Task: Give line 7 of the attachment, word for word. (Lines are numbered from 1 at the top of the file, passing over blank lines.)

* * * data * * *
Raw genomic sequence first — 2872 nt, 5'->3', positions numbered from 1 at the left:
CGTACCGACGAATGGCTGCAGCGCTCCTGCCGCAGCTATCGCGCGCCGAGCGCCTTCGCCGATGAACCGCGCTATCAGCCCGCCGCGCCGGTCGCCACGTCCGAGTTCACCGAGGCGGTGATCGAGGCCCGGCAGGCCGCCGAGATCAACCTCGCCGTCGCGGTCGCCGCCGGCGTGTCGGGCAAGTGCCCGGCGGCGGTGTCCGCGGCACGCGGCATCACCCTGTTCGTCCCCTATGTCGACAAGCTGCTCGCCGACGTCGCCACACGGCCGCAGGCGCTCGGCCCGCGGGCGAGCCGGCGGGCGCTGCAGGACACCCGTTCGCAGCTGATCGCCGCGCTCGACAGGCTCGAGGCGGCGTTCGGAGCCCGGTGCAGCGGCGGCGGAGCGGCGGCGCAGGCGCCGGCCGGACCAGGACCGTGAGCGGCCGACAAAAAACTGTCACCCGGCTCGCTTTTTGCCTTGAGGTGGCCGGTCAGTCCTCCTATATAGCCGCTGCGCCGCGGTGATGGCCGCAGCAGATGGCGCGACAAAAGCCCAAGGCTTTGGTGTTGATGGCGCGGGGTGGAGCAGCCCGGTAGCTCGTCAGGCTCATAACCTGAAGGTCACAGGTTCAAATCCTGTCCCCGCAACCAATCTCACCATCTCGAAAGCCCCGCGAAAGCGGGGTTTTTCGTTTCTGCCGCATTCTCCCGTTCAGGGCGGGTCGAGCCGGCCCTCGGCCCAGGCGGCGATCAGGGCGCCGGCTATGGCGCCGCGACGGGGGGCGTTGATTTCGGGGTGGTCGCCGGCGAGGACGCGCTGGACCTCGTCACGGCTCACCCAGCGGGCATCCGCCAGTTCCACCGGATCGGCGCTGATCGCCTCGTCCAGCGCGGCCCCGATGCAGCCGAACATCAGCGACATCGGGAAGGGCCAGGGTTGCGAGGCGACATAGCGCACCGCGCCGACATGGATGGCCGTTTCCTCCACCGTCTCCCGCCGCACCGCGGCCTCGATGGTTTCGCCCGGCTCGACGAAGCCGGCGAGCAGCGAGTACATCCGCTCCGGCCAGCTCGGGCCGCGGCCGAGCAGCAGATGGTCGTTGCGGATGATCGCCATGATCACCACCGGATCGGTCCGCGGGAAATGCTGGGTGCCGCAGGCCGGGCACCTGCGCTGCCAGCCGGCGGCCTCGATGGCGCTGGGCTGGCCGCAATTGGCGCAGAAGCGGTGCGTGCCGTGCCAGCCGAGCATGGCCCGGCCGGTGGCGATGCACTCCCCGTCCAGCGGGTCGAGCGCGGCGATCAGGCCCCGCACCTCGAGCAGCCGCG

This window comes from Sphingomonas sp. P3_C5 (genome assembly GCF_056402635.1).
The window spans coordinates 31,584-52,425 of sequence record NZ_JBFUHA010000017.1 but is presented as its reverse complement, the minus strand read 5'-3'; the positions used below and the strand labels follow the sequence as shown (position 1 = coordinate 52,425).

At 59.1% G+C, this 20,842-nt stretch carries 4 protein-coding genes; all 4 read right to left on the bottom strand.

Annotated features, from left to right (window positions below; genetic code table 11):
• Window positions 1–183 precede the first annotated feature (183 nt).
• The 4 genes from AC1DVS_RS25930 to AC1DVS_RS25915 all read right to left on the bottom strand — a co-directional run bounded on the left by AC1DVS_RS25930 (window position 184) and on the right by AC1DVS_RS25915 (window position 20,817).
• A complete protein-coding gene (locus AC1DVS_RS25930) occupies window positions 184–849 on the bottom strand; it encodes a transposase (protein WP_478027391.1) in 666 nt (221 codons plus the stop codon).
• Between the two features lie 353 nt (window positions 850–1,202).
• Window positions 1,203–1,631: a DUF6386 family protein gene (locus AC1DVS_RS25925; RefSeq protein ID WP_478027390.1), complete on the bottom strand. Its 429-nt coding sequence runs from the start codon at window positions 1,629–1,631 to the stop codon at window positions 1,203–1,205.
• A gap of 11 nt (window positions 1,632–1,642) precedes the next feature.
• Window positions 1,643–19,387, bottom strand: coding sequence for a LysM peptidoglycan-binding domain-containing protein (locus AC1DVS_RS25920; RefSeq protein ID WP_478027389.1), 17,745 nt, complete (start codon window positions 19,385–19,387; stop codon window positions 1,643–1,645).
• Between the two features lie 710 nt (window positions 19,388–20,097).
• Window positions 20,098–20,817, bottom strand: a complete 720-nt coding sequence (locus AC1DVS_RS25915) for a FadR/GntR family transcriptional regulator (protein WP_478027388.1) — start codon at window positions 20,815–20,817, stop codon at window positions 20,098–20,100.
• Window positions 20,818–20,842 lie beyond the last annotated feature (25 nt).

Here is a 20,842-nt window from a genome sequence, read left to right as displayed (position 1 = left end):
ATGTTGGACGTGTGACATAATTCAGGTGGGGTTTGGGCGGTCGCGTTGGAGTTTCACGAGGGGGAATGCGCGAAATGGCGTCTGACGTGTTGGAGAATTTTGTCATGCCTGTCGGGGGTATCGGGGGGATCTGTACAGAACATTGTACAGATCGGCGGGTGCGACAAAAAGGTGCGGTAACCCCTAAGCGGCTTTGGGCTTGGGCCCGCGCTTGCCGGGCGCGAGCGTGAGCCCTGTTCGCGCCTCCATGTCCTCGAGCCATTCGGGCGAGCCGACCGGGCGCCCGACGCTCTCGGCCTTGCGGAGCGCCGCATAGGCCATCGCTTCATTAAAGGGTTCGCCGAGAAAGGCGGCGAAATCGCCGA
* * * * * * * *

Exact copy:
• Window positions 1–183 precede the first annotated feature (183 nt).